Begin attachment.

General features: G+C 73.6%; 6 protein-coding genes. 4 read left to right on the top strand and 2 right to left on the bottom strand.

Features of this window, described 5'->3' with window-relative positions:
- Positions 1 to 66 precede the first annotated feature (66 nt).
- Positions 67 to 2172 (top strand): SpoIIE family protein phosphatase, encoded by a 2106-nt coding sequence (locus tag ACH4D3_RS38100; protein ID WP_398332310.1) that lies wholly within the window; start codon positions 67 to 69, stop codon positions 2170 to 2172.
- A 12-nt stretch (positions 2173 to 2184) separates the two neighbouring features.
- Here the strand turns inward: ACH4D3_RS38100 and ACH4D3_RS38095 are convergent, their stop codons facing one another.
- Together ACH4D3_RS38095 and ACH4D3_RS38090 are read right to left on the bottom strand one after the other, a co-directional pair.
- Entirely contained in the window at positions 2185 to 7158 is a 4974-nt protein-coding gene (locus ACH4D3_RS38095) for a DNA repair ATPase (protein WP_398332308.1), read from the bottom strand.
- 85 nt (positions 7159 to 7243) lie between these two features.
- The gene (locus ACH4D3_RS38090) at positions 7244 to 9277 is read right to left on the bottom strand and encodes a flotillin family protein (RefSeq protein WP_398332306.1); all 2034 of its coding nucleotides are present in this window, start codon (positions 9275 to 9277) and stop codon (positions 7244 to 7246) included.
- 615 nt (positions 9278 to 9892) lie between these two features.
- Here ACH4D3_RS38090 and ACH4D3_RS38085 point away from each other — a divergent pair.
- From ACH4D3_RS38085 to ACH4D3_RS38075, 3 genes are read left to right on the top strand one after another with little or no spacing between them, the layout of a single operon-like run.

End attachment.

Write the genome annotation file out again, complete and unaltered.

General features: G+C 73.6%; 6 protein-coding genes. 4 read left to right on the top strand and 2 right to left on the bottom strand.

Features of this window, described 5'->3' with window-relative positions:
- Positions 1 to 66 precede the first annotated feature (66 nt).
- Positions 67 to 2172 (top strand): SpoIIE family protein phosphatase, encoded by a 2106-nt coding sequence (locus tag ACH4D3_RS38100; protein ID WP_398332310.1) that lies wholly within the window; start codon positions 67 to 69, stop codon positions 2170 to 2172.
- A 12-nt stretch (positions 2173 to 2184) separates the two neighbouring features.
- Here the strand turns inward: ACH4D3_RS38100 and ACH4D3_RS38095 are convergent, their stop codons facing one another.
- Together ACH4D3_RS38095 and ACH4D3_RS38090 are read right to left on the bottom strand one after the other, a co-directional pair.
- Entirely contained in the window at positions 2185 to 7158 is a 4974-nt protein-coding gene (locus ACH4D3_RS38095) for a DNA repair ATPase (protein WP_398332308.1), read from the bottom strand.
- 85 nt (positions 7159 to 7243) lie between these two features.
- The gene (locus ACH4D3_RS38090) at positions 7244 to 9277 is read right to left on the bottom strand and encodes a flotillin family protein (RefSeq protein WP_398332306.1); all 2034 of its coding nucleotides are present in this window, start codon (positions 9275 to 9277) and stop codon (positions 7244 to 7246) included.
- 615 nt (positions 9278 to 9892) lie between these two features.
- Here ACH4D3_RS38090 and ACH4D3_RS38085 point away from each other — a divergent pair.
- From ACH4D3_RS38085 to ACH4D3_RS38075, 3 genes are read left to right on the top strand one after another with little or no spacing between them, the layout of a single operon-like run.